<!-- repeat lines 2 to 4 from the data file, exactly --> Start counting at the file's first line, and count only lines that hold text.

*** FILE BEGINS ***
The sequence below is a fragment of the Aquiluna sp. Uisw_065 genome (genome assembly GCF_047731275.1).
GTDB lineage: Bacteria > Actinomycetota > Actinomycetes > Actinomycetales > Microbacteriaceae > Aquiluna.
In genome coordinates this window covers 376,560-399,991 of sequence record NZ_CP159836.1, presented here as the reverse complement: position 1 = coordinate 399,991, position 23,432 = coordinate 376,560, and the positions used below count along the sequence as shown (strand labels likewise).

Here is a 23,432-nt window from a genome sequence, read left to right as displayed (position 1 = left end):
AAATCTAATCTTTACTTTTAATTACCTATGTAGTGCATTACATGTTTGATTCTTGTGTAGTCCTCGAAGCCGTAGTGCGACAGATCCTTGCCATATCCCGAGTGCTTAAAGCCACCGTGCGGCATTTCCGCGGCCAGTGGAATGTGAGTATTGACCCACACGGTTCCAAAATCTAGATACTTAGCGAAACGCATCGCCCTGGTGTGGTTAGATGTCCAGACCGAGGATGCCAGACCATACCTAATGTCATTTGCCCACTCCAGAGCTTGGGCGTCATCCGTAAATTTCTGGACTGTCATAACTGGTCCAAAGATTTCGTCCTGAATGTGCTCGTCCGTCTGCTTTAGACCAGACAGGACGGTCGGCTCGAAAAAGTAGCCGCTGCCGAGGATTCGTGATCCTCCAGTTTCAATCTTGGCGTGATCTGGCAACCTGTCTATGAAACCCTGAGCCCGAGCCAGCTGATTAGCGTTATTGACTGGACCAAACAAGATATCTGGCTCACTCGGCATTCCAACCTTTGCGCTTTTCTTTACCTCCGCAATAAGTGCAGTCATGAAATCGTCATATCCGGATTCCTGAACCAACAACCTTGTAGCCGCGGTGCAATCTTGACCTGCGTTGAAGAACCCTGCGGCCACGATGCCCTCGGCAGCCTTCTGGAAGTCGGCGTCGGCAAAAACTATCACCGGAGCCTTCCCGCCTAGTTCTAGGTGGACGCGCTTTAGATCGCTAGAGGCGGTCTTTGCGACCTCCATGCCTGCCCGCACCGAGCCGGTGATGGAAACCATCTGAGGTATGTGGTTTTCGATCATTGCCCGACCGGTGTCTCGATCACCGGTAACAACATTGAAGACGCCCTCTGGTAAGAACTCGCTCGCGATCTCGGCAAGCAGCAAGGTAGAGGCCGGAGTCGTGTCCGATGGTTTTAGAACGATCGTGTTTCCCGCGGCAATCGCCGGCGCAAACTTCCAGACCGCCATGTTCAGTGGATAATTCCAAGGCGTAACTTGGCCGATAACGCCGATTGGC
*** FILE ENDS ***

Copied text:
GTDB lineage: Bacteria > Actinomycetota > Actinomycetes > Actinomycetales > Microbacteriaceae > Aquiluna.
In genome coordinates this window covers 376,560-399,991 of sequence record NZ_CP159836.1, presented here as the reverse complement: position 1 = coordinate 399,991, position 23,432 = coordinate 376,560, and the positions used below count along the sequence as shown (strand labels likewise).

Here is a 23,432-nt window from a genome sequence, read left to right as displayed (position 1 = left end):